Whether you’re involved in planting 20 trees in a fragmented urban remnant or 2 million for a biodiversity offset, having access to a sufficient quantity of high-quality seed, from a broad range of species, is essential for restoring ecosystems that are healthy and resilient over the long-term.
Given development pressures, climate change and declining space for connectivity across the Greater Sydney Basin and beyond, there is an increasing need for restorationists, plant producers and landscape architects to collaborate on ensuring natives of the correct provenance and genetics are conserved as well as planted within urban spaces.
Who will be there.
The Seeds for the Future forum brings together people from the bush regeneration, revegetation, nursery and landscape architecture sectors to set the scene for future collaborations and introduces the insightful ‘Healthy Seeds’ project that is poised to offer practical solutions for all players.
What the day will hold.
The one-day forum will include in-depth discussion topics and a showcase of practical case studies that will provide background, identify issues and suggest solutions. The forum has been structured to ensure optimum delegate participation by including deliberation time at the end of each session, which will then inform an expert plenary panel to draw together the delegates concerns and create a roadmap to guide future strategies and investment across the Greater Sydney area. Download the forum flyer here.
Tickets – Early bird extended until 20 September!
If an invoice/purchase order is required please contact: firstname.lastname@example.org
Session 1 – Setting the Scene
The keynote will be delivered by Ascelin Gordon – RMIT University
‘Restoration in the context of Offsetting’ . Using examples from the restoration of Cumberland Plain Woodland, Ascelin will discuss the uncertainties involved in restoration, and what this could mean in terms of offsetting, multipliers, and the scale required to produce resilient offsetting outcomes.
The grey-matter will be further engaged during throughout the morning session where thought provoking discussions, led by experts in the fields of restoration, seed provenance, seed production and offset planning, will explore the issues of seed diversity and supply and how the planning sector impacts and interacts across the Greater Sydney basin and beyond.
The thought provokers are:
- Tein McDonald – Australian Association of Bush Regenerators
- Martin Driver – Australian Network for Plant Conservation
Healthy Seeds – What’s needed? The current barriers and future opportunities – This presentation outlines the Healthy Seeds project, confirms the relevance of the Australian Native Seed Industry Survey findings and will explore other issues that need to be addressed. From this and an extensive audit of the seed supply chain across NSW it is hoped to establish a Roadmap to assist in outlining how these issues can be addressed to improve the practice and supply of native seed in NSW.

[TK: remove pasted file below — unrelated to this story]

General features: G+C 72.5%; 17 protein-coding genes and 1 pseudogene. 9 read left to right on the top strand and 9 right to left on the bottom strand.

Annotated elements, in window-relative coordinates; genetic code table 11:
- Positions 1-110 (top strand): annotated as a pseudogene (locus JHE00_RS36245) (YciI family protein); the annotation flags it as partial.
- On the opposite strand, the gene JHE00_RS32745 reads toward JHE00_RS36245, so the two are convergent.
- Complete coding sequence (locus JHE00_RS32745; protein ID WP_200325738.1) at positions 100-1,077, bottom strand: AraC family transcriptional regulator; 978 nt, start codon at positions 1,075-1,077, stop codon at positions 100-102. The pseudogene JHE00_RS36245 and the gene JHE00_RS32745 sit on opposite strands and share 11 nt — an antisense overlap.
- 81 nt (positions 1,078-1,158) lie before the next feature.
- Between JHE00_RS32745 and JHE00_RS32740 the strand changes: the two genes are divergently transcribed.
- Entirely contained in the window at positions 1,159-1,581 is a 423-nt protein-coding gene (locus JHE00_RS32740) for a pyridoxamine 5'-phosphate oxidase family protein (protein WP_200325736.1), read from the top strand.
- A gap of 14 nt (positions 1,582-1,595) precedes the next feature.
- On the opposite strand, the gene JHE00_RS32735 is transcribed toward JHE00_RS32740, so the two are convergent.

- Paul Gibson-Roy – Healthy Seeds Reference Group
Session 2 – Putting theory into practice – Western Sydney example
- Greg Steenbeeke – Dept Planning Infrastructure Environment
- Sam Craigie – Greening Australia
Seed supply success and challenges – Experiences from the practical application of restoration by direct seeding on the Cumberland Plain. What makes it possible, what can be achieved and what are the challenges? There are a range of issues we need to address together to actively manage the threat of local biodiversity loss
Session 3 – Getting creative with seed supply
After lunch a series of short & snappy speed talks will provide food for thought on how local government, not-for-profits, Local Land Services and OEH have been addressing seed production and supply to ensure resilience in remnants and connectivity across the landscape
The on-ground gurus are:
- Maree Whelan – Greater Sydney Local Land Services
Volunteering for growth –
- Katie Littlejohn – NSW National Parks & Wildlife Service
- Michael Kneipp – Northern Beaches Council
- John Blair – Faculty of Built Environment, UNSW
Can ESBS be installed on green roofs? – With space for ecosystems limited in cities – is there potential for green roofs to be developed to supplement conservation? This potential research project will be trialing a number of species on a roof on University of NSW campus, obtaining genetic stock from Randwick Council’s community nursery.
The Expert panel & Plenary
Fully charged with information and ideas, the highlight of the forum will be the expert panel plenary discussion exploring the implications for practitioners, identifying the barriers and opportunities for achieving a reliable, genetically appropriate seed supply and assessing the costs and benefits of different interventions and developing a roadmap for the future
Panellists will be selected from the speakers and include industry representatives –
- Tim Berryman – Cumberland Plain Seeds
- Peter Cuneo – Royal Botanic Gardens & Domain Trust
The Forum at a Glance
There are sponsorship opportunities available to suit businesses and organisations, large and small. A detailed sponsorship proposal is here.
Thank you to the sponsors who are making this event possible.
Gold Sponsor : Toolijooa Environmental Restoration,
This event is being co-hosted by the ANPC and the Australian Association for Bush Regenerators (AABR), assisted by the NSW Government through its Environmental Trust.